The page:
While prevalence of ED in men in the general population has varied from 2-70% in many reports, most studies have examined men older than 40 years of age; few studies have examined ED in younger men. A recent trial hypothesized that both HIV and antiretroviral therapy may be pathogenetically linked to ED.
A cross-sectional, observational, controlled study of 444 HIV-positive and 71 HIV-negative Italian men used the IIEF-5 questionnaire to assess degree of ED. All degrees of ED were higher in the HIV-positive group, with an odds ratio greater than 34. HIV infection was the strongest predictor of ED, to a greater degree than hypogonadism. Desire was the only measured parameter on the IIEF-15 that was not confirmed as an independent risk predictor of HIV-related ED, yet this characteristic is also closely associated with hypogonadism and various psychological factors, thus making this factor more challenging to accurately assess.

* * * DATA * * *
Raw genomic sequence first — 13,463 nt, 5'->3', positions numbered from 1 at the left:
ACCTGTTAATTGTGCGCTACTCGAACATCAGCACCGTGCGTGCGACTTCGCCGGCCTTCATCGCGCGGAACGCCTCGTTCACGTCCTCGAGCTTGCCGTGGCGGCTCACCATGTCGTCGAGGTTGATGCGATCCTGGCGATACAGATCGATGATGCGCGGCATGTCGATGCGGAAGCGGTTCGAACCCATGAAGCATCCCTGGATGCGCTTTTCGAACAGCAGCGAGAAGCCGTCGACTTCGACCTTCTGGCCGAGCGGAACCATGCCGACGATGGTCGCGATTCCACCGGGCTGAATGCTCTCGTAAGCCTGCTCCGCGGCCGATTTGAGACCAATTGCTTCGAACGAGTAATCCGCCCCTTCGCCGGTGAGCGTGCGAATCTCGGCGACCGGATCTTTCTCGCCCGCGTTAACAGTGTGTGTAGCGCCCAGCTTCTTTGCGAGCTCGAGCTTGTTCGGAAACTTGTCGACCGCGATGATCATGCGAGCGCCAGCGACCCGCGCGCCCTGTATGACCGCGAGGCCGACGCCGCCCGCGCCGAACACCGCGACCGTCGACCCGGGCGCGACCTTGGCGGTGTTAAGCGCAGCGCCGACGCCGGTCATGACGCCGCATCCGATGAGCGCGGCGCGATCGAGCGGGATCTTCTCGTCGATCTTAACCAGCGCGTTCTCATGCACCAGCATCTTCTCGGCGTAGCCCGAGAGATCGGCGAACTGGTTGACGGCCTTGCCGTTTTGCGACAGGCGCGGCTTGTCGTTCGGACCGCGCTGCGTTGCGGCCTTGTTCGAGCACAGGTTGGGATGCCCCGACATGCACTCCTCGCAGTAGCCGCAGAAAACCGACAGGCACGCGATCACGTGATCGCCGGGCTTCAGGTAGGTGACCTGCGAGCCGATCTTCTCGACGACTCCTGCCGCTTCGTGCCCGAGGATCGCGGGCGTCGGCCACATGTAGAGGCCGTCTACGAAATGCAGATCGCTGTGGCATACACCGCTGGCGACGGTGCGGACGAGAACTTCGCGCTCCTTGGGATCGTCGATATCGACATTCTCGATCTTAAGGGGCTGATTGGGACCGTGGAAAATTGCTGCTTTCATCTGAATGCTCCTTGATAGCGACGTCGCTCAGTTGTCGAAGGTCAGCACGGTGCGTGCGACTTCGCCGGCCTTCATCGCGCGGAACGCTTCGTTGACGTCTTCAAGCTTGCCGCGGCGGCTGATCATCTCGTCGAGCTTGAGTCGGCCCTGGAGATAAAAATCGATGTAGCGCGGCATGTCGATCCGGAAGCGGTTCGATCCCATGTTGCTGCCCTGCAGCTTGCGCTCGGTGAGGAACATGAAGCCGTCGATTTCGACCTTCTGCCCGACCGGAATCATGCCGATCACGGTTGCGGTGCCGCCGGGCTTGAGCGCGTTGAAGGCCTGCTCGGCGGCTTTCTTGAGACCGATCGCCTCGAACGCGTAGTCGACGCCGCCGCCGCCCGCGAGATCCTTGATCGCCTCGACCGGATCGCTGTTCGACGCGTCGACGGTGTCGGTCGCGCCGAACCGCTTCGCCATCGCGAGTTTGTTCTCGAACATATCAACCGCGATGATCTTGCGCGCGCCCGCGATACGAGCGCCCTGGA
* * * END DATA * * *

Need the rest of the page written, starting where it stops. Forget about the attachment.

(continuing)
This study is the first to highlight a clear association between HIV-positive status and ED, after adjusting for both age and BMI. One possible confounder was that the HIV-negative group was significantly younger than the HIV-positive group. A limitation of the study was that the authors did not identify anti-retroviral therapy exposure associated with ED, and the immunologic status of the HIV-negative group was unknown.
Importantly, this trial demonstrated an increased prevalence of ED in HIV-infected men, thought to be intrinsic to the clinical presentation of HIV. The authors posit that HIV should be added to the list of chronic medical conditions that contribute to ED.
Reference: Zona S, Guaraldi G, Luzi K, et al. Erectile dysfunction is more common in young to middle-aged HIV-infected men than in HIV-uninfected men. J Sex Med 2012;9:1923-1930.